International flavour for kid’s fest in Penticton

Penticton Children's Festival runs from May 24-26 at Okanagan Lake Park, is bringing in acts from around the world.

  • May. 17, 2012 7:00 a.m.
Bobs and Lolo. are just one of the popular acts that will be at the Children’s Festival in Penticton next week.

Bobs and Lolo. are just one of the popular acts that will be at the Children’s Festival in Penticton next week.

With dinosaurs, Juno-award winning musicians and break dancers who “pop and lock” to the sound of a cello the 10th Annual Rotary Okanagan International Children’s Festival is shaping up to be dynamic.

The festival, which runs from May 24-26 at Okanagan Lake Park, is bringing in acts from around the world of all different varieties.

“That our world is bigger than we think sometimes,” said Conrad Burek, executive director of the festival, when asked what he wants people to come away from the festival with. “We’re bringing in people from Senegal and Australia, and we’re reminded that there’s more out there.”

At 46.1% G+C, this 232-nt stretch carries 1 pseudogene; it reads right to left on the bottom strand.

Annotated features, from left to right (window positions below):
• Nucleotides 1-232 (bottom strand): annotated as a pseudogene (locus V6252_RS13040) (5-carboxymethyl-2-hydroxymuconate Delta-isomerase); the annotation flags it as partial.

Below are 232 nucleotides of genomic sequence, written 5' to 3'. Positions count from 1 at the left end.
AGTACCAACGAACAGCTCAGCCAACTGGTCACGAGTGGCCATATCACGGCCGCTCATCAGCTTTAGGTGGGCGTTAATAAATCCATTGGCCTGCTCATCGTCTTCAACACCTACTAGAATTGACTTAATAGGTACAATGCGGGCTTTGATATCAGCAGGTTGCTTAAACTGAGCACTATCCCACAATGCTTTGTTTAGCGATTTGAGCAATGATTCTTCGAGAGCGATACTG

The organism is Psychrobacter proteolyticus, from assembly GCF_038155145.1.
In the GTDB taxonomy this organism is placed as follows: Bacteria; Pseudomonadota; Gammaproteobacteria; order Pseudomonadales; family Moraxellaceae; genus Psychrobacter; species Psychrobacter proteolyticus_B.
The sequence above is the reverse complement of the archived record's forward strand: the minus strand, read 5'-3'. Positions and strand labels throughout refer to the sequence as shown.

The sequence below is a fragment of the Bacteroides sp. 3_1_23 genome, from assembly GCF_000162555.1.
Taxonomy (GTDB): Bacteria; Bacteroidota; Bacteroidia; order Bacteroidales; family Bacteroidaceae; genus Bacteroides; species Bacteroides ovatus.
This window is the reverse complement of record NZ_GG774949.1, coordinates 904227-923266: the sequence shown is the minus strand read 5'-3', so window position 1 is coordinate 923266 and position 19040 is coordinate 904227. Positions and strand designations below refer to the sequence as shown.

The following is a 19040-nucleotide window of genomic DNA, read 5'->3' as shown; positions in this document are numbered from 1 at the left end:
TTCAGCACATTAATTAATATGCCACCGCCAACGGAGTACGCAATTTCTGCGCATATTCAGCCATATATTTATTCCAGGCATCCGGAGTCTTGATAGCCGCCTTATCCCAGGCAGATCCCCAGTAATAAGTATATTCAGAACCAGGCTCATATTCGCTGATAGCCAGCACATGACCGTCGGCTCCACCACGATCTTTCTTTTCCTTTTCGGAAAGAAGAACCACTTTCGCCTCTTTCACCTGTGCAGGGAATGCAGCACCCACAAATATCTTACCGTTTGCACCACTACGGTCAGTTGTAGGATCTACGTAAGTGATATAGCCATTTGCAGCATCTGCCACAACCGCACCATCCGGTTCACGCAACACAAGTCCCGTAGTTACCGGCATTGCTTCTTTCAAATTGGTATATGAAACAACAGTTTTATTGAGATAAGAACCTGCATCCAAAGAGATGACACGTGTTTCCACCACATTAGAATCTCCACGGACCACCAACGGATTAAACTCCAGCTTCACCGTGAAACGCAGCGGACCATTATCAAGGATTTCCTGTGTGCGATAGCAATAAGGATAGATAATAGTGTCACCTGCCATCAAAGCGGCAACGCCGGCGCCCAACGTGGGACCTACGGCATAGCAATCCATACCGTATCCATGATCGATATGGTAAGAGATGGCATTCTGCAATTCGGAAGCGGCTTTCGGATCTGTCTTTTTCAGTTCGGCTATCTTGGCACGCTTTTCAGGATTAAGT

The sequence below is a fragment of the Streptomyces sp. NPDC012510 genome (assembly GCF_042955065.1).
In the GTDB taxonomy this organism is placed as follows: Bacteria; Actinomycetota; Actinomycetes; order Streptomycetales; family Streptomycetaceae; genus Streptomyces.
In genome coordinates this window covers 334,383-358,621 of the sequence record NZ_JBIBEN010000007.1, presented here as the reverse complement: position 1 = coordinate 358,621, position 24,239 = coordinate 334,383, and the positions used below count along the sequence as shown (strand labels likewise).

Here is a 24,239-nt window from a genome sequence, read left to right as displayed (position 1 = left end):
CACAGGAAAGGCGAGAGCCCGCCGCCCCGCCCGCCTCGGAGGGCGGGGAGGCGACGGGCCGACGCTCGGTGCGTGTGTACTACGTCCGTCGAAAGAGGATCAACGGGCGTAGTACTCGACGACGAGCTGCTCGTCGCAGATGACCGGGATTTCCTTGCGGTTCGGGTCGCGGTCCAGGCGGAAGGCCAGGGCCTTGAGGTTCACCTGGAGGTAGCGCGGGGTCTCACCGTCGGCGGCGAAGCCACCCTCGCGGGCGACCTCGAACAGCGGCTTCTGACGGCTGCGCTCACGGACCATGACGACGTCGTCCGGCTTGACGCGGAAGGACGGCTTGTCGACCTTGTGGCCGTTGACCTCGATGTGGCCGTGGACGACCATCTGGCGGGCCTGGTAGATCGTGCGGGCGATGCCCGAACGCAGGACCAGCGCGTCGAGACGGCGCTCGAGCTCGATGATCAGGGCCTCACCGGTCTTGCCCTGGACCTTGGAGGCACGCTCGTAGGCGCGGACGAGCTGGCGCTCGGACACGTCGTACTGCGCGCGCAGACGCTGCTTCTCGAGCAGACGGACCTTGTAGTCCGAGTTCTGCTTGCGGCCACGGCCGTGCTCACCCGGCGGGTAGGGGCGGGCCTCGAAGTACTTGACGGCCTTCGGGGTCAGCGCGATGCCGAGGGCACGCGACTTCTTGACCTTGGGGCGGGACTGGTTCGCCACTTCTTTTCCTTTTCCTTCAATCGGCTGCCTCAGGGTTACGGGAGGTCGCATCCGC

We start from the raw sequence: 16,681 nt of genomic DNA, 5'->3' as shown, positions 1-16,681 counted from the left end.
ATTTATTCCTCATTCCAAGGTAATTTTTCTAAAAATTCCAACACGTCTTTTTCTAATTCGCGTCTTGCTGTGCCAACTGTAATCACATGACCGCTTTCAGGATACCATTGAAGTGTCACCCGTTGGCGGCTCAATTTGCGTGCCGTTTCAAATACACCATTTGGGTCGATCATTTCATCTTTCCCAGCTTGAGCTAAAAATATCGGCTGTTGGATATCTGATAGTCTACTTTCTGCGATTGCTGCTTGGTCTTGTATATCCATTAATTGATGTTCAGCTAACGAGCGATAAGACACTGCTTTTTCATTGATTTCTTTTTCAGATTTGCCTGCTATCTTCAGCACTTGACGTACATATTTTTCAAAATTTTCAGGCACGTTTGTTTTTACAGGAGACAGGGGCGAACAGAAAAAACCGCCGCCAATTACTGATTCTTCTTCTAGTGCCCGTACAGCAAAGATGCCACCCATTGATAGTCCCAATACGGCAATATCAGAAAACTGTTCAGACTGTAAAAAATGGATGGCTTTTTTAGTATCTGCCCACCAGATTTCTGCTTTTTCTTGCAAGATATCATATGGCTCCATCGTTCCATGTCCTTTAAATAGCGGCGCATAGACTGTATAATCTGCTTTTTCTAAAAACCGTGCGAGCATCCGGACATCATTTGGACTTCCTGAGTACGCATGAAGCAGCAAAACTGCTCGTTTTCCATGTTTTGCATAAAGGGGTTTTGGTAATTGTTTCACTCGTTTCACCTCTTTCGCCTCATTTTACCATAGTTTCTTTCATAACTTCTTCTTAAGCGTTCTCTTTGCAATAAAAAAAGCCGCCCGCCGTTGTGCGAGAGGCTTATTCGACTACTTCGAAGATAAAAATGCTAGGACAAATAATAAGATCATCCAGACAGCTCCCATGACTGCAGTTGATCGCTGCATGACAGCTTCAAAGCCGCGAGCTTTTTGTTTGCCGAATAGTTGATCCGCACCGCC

To this end, the festival is bringing in acts such as: Australian theatre-group Erth’s Dinosaur Petting Zoo, a large-scale puppet-show where children and adults alike get a chance to see, pet and feed dinosaurs; the Breakdance for Solo Cello group, where five dancers breakdance to classical music; Elage Diouf, a senegalese musician who won 2011’s Juno award for world music album of the year; among many more.

“We really bring to this area an international feel, that’s what I think we do,” said Burek. “We bring in acts that nobody else does in the South Okanagan, and I think that’s also reflected by the amount of attendance that we have every year.

“What we’re trying to do is take a global snapshot of what is happening artistically around the world and we strive to do that and offer that to the kids in the area of the South Okanagan,” he added.

Burek said by sharing the cost of having these tours with other Canadian international festivals, it makes them affordable for the average family.

For those who can’t dedicate an entire weekend to seeing the great performances offered by the festival, there will be a vaudeville night on Friday at Cleland Theatre, where the bigger acts will all perform over the span of two hours. Tickets to that are $20. “It’s great for the ADD crowd,” Burek joked.

To buy tickets or find more info visit www.okchildrensfest.com.